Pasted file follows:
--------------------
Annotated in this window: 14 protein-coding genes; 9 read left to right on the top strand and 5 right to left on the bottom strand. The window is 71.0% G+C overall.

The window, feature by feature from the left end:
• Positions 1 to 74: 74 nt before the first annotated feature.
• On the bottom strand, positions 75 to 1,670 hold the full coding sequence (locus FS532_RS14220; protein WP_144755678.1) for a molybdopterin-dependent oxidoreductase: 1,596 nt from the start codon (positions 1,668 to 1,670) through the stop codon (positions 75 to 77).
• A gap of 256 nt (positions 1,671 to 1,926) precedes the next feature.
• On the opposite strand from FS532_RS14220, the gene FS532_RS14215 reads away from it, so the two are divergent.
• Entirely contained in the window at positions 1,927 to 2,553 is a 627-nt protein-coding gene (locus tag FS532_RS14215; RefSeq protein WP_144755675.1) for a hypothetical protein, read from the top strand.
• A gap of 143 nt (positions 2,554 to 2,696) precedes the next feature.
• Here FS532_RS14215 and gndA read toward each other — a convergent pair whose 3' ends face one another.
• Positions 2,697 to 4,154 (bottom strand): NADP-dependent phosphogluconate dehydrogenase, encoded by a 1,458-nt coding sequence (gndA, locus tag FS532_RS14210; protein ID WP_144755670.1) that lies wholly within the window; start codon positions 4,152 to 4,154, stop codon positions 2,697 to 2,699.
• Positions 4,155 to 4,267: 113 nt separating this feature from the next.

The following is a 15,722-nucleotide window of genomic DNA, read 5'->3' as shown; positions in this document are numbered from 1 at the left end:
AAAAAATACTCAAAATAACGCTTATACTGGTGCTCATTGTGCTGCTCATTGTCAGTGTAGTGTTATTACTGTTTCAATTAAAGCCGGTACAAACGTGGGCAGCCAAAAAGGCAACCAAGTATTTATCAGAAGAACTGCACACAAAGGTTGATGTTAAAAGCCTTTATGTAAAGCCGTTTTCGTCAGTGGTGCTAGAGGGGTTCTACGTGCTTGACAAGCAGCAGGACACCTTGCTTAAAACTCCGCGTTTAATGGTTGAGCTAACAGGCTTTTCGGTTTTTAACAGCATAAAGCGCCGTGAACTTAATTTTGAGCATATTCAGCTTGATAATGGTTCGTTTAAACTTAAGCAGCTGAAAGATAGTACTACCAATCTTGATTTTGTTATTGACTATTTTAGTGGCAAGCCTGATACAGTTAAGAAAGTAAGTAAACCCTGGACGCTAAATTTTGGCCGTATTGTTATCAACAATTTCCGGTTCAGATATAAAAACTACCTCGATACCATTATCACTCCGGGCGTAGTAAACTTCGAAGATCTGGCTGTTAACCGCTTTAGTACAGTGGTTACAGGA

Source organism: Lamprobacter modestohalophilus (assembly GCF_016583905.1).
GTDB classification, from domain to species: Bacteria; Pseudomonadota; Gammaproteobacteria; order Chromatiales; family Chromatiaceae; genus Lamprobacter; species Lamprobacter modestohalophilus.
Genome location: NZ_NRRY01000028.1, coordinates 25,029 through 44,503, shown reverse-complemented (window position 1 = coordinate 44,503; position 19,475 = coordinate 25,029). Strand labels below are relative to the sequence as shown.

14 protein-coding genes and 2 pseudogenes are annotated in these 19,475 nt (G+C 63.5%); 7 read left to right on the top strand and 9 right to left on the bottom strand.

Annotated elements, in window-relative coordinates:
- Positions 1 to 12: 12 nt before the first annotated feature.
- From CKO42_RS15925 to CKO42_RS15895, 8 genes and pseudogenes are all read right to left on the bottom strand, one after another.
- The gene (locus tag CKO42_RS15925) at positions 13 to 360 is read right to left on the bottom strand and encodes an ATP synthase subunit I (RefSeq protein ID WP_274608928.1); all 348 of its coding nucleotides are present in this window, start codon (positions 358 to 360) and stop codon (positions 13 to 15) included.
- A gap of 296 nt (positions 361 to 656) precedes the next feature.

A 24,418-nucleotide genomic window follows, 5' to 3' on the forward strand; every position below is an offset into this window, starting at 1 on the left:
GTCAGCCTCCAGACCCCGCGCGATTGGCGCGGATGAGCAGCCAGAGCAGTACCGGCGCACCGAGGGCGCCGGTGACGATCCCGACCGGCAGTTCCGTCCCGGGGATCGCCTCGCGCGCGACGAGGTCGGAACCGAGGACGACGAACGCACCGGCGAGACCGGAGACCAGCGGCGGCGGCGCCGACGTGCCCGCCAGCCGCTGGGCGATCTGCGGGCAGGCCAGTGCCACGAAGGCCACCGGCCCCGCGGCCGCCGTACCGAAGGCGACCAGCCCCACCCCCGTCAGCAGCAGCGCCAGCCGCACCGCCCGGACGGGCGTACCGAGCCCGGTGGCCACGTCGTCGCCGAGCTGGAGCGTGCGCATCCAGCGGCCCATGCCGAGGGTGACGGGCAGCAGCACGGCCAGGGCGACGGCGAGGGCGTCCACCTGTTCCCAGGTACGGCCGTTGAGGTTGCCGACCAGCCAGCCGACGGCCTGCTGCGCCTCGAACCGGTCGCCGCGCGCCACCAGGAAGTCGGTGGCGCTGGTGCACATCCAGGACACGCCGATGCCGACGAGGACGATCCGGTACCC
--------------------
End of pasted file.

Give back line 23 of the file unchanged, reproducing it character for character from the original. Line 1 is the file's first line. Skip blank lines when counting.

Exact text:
A 24,418-nucleotide genomic window follows, 5' to 3' on the forward strand; every position below is an offset into this window, starting at 1 on the left: